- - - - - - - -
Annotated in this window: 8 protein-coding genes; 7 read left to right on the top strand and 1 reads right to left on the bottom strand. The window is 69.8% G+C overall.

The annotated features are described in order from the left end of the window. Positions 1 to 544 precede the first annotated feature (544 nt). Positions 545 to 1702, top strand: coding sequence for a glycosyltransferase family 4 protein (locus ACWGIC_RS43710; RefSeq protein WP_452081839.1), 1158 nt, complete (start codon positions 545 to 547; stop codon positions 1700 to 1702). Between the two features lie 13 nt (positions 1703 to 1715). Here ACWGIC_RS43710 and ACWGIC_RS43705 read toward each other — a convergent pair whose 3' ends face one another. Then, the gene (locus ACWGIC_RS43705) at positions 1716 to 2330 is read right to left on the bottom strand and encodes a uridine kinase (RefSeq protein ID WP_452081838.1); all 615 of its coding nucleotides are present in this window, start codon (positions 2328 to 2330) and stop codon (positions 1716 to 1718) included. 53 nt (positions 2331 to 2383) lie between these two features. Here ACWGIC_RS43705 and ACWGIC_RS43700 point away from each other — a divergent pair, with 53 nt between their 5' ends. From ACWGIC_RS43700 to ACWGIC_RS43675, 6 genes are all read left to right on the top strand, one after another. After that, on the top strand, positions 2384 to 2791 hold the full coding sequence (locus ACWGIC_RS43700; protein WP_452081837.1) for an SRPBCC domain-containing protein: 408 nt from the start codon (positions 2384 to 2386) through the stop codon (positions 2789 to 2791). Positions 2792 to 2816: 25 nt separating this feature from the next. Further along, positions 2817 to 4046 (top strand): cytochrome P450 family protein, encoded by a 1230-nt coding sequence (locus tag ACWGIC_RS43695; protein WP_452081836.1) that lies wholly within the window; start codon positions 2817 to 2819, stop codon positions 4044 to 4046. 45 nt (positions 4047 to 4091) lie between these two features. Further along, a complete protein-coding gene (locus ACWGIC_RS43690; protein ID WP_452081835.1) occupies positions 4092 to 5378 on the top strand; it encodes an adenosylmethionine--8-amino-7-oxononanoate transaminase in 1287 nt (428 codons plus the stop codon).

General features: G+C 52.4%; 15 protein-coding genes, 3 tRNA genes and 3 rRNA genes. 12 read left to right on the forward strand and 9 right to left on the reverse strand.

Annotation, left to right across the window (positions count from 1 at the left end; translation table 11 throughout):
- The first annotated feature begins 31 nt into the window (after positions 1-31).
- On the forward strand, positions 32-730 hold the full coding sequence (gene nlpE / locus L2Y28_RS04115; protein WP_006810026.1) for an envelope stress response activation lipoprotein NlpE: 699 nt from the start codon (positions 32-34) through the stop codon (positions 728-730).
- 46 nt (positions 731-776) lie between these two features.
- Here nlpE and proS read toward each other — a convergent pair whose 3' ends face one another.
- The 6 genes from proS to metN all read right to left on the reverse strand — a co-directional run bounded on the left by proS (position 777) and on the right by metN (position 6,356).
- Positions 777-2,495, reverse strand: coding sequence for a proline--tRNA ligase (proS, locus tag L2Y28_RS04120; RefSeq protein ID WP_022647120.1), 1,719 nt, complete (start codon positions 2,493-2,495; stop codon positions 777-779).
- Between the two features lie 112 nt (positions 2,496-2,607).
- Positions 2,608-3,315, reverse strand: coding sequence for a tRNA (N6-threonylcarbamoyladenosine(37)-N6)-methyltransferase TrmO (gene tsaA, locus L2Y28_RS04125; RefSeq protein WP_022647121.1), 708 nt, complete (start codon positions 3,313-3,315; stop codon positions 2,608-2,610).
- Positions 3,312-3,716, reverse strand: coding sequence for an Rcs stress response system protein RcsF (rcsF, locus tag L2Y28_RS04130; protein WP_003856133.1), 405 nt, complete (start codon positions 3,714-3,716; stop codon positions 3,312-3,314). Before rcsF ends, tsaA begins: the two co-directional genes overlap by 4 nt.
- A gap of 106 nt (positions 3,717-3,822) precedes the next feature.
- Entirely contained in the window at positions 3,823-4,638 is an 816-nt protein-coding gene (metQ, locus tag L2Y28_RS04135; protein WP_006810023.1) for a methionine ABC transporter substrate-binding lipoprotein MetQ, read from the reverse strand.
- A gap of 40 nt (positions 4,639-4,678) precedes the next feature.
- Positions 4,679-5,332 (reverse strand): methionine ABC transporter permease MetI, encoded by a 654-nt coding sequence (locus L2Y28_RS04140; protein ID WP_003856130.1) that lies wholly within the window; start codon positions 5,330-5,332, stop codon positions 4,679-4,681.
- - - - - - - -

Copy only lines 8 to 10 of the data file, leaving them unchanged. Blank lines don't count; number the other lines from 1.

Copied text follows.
- Here nlpE and proS read toward each other — a convergent pair whose 3' ends face one another.
- The 6 genes from proS to metN all read right to left on the reverse strand — a co-directional run bounded on the left by proS (position 777) and on the right by metN (position 6,356).
- Positions 777-2,495, reverse strand: coding sequence for a proline--tRNA ligase (proS, locus tag L2Y28_RS04120; RefSeq protein ID WP_022647120.1), 1,719 nt, complete (start codon positions 2,493-2,495; stop codon positions 777-779).